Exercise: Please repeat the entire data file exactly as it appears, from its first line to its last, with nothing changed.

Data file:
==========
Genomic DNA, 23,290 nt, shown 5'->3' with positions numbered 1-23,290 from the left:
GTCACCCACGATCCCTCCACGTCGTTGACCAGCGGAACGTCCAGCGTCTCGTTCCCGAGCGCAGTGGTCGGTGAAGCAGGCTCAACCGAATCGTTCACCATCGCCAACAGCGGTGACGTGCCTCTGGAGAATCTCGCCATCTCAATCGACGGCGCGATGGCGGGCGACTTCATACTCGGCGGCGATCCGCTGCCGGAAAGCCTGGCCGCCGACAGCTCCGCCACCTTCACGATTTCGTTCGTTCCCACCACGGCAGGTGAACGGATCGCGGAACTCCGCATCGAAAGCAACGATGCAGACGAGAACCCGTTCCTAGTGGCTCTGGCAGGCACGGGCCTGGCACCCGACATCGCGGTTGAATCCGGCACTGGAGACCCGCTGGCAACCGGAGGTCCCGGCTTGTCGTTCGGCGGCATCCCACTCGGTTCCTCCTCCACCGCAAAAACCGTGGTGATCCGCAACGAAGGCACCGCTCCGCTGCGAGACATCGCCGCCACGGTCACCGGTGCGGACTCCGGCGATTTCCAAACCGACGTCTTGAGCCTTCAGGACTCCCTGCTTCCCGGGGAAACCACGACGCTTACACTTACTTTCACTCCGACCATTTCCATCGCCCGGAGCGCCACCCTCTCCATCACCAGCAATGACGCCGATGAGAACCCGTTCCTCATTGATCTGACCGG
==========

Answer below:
Genomic DNA, 23,290 nt, shown 5'->3' with positions numbered 1-23,290 from the left:
GTCACCCACGATCCCTCCACGTCGTTGACCAGCGGAACGTCCAGCGTCTCGTTCCCGAGCGCAGTGGTCGGTGAAGCAGGCTCAACCGAATCGTTCACCATCGCCAACAGCGGTGACGTGCCTCTGGAGAATCTCGCCATCTCAATCGACGGCGCGATGGCGGGCGACTTCATACTCGGCGGCGATCCGCTGCCGGAAAGCCTGGCCGCCGACAGCTCCGCCACCTTCACGATTTCGTTCGTTCCCACCACGGCAGGTGAACGGATCGCGGAACTCCGCATCGAAAGCAACGATGCAGACGAGAACCCGTTCCTAGTGGCTCTGGCAGGCACGGGCCTGGCACCCGACATCGCGGTTGAATCCGGCACTGGAGACCCGCTGGCAACCGGAGGTCCCGGCTTGTCGTTCGGCGGCATCCCACTCGGTTCCTCCTCCACCGCAAAAACCGTGGTGATCCGCAACGAAGGCACCGCTCCGCTGCGAGACATCGCCGCCACGGTCACCGGTGCGGACTCCGGCGATTTCCAAACCGACGTCTTGAGCCTTCAGGACTCCCTGCTTCCCGGGGAAACCACGACGCTTACACTTACTTTCACTCCGACCATTTCCATCGCCCGGAGCGCCACCCTCTCCATCACCAGCAATGACGCCGATGAGAACCCGTTCCTCATTGATCTGACCGG